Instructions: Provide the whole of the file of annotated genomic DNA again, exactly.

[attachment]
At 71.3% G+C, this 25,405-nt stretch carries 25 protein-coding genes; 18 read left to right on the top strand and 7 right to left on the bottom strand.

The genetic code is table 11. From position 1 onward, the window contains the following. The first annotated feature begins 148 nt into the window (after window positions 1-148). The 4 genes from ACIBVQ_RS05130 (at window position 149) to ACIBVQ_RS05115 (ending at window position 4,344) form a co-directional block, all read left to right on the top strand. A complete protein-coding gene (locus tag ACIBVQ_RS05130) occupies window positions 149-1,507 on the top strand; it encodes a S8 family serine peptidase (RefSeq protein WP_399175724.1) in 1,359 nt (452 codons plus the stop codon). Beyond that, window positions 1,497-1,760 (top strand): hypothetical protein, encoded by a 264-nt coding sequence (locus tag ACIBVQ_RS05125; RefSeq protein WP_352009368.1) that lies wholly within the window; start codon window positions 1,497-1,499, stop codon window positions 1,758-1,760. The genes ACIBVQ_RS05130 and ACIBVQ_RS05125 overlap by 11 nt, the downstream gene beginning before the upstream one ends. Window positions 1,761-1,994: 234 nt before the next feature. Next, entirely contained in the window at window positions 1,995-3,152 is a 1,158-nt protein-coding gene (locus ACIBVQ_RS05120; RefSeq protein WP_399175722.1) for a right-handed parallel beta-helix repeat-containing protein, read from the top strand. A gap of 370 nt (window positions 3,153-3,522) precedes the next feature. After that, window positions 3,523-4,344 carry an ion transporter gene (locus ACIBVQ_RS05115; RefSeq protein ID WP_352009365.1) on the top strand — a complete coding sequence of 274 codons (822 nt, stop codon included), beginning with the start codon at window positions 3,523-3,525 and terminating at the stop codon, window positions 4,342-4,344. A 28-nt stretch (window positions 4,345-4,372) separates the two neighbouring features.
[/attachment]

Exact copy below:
At 71.3% G+C, this 25,405-nt stretch carries 25 protein-coding genes; 18 read left to right on the top strand and 7 right to left on the bottom strand.

The genetic code is table 11. From position 1 onward, the window contains the following. The first annotated feature begins 148 nt into the window (after window positions 1-148). The 4 genes from ACIBVQ_RS05130 (at window position 149) to ACIBVQ_RS05115 (ending at window position 4,344) form a co-directional block, all read left to right on the top strand. A complete protein-coding gene (locus tag ACIBVQ_RS05130) occupies window positions 149-1,507 on the top strand; it encodes a S8 family serine peptidase (RefSeq protein WP_399175724.1) in 1,359 nt (452 codons plus the stop codon). Beyond that, window positions 1,497-1,760 (top strand): hypothetical protein, encoded by a 264-nt coding sequence (locus tag ACIBVQ_RS05125; RefSeq protein WP_352009368.1) that lies wholly within the window; start codon window positions 1,497-1,499, stop codon window positions 1,758-1,760. The genes ACIBVQ_RS05130 and ACIBVQ_RS05125 overlap by 11 nt, the downstream gene beginning before the upstream one ends. Window positions 1,761-1,994: 234 nt before the next feature. Next, entirely contained in the window at window positions 1,995-3,152 is a 1,158-nt protein-coding gene (locus ACIBVQ_RS05120; RefSeq protein WP_399175722.1) for a right-handed parallel beta-helix repeat-containing protein, read from the top strand. A gap of 370 nt (window positions 3,153-3,522) precedes the next feature. After that, window positions 3,523-4,344 carry an ion transporter gene (locus ACIBVQ_RS05115; RefSeq protein ID WP_352009365.1) on the top strand — a complete coding sequence of 274 codons (822 nt, stop codon included), beginning with the start codon at window positions 3,523-3,525 and terminating at the stop codon, window positions 4,342-4,344. A 28-nt stretch (window positions 4,345-4,372) separates the two neighbouring features.